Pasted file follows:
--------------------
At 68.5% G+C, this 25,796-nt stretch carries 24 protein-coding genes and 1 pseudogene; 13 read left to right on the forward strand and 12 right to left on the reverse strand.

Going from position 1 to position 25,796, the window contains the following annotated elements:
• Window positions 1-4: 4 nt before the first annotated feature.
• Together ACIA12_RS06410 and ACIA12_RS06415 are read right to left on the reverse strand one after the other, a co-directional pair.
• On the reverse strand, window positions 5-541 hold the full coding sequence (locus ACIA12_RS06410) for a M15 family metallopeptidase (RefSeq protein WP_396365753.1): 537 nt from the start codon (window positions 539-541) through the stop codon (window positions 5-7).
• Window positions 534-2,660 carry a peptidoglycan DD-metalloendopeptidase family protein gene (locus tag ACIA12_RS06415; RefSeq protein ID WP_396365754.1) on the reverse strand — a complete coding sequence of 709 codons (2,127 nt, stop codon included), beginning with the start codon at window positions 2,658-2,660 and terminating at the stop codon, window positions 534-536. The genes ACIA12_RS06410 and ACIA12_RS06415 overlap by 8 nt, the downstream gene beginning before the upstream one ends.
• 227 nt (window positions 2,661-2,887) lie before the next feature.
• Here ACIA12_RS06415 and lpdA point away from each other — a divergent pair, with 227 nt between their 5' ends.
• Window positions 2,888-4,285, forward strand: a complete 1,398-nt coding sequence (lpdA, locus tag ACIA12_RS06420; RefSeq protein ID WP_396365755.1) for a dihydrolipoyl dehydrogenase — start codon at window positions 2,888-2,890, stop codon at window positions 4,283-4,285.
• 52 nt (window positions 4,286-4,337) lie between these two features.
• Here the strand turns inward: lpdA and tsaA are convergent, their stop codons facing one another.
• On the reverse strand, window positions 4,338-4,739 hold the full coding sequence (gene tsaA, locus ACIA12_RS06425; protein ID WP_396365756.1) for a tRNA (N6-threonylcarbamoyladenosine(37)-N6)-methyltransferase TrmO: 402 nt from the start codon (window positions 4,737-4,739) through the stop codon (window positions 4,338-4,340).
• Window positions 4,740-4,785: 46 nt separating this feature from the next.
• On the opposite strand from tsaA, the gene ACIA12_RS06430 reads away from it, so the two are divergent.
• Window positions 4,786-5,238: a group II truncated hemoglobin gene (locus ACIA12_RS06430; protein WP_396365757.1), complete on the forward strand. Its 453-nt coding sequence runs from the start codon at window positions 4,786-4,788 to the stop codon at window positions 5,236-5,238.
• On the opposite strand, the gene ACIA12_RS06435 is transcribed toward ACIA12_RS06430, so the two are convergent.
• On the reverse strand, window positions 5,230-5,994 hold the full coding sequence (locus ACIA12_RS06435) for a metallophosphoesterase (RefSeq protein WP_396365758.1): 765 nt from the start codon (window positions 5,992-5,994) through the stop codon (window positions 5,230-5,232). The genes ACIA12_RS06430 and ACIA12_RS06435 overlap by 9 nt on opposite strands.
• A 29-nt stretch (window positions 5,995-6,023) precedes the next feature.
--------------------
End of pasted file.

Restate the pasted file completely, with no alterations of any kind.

At 68.5% G+C, this 25,796-nt stretch carries 24 protein-coding genes and 1 pseudogene; 13 read left to right on the forward strand and 12 right to left on the reverse strand.

Going from position 1 to position 25,796, the window contains the following annotated elements:
• Window positions 1-4: 4 nt before the first annotated feature.
• Together ACIA12_RS06410 and ACIA12_RS06415 are read right to left on the reverse strand one after the other, a co-directional pair.
• On the reverse strand, window positions 5-541 hold the full coding sequence (locus ACIA12_RS06410) for a M15 family metallopeptidase (RefSeq protein WP_396365753.1): 537 nt from the start codon (window positions 539-541) through the stop codon (window positions 5-7).
• Window positions 534-2,660 carry a peptidoglycan DD-metalloendopeptidase family protein gene (locus tag ACIA12_RS06415; RefSeq protein ID WP_396365754.1) on the reverse strand — a complete coding sequence of 709 codons (2,127 nt, stop codon included), beginning with the start codon at window positions 2,658-2,660 and terminating at the stop codon, window positions 534-536. The genes ACIA12_RS06410 and ACIA12_RS06415 overlap by 8 nt, the downstream gene beginning before the upstream one ends.
• 227 nt (window positions 2,661-2,887) lie before the next feature.
• Here ACIA12_RS06415 and lpdA point away from each other — a divergent pair, with 227 nt between their 5' ends.
• Window positions 2,888-4,285, forward strand: a complete 1,398-nt coding sequence (lpdA, locus tag ACIA12_RS06420; RefSeq protein ID WP_396365755.1) for a dihydrolipoyl dehydrogenase — start codon at window positions 2,888-2,890, stop codon at window positions 4,283-4,285.
• 52 nt (window positions 4,286-4,337) lie between these two features.
• Here the strand turns inward: lpdA and tsaA are convergent, their stop codons facing one another.
• On the reverse strand, window positions 4,338-4,739 hold the full coding sequence (gene tsaA, locus ACIA12_RS06425; protein ID WP_396365756.1) for a tRNA (N6-threonylcarbamoyladenosine(37)-N6)-methyltransferase TrmO: 402 nt from the start codon (window positions 4,737-4,739) through the stop codon (window positions 4,338-4,340).
• Window positions 4,740-4,785: 46 nt separating this feature from the next.
• On the opposite strand from tsaA, the gene ACIA12_RS06430 reads away from it, so the two are divergent.
• Window positions 4,786-5,238: a group II truncated hemoglobin gene (locus ACIA12_RS06430; protein WP_396365757.1), complete on the forward strand. Its 453-nt coding sequence runs from the start codon at window positions 4,786-4,788 to the stop codon at window positions 5,236-5,238.
• On the opposite strand, the gene ACIA12_RS06435 is transcribed toward ACIA12_RS06430, so the two are convergent.
• On the reverse strand, window positions 5,230-5,994 hold the full coding sequence (locus ACIA12_RS06435) for a metallophosphoesterase (RefSeq protein WP_396365758.1): 765 nt from the start codon (window positions 5,992-5,994) through the stop codon (window positions 5,230-5,232). The genes ACIA12_RS06430 and ACIA12_RS06435 overlap by 9 nt on opposite strands.
• A 29-nt stretch (window positions 5,995-6,023) precedes the next feature.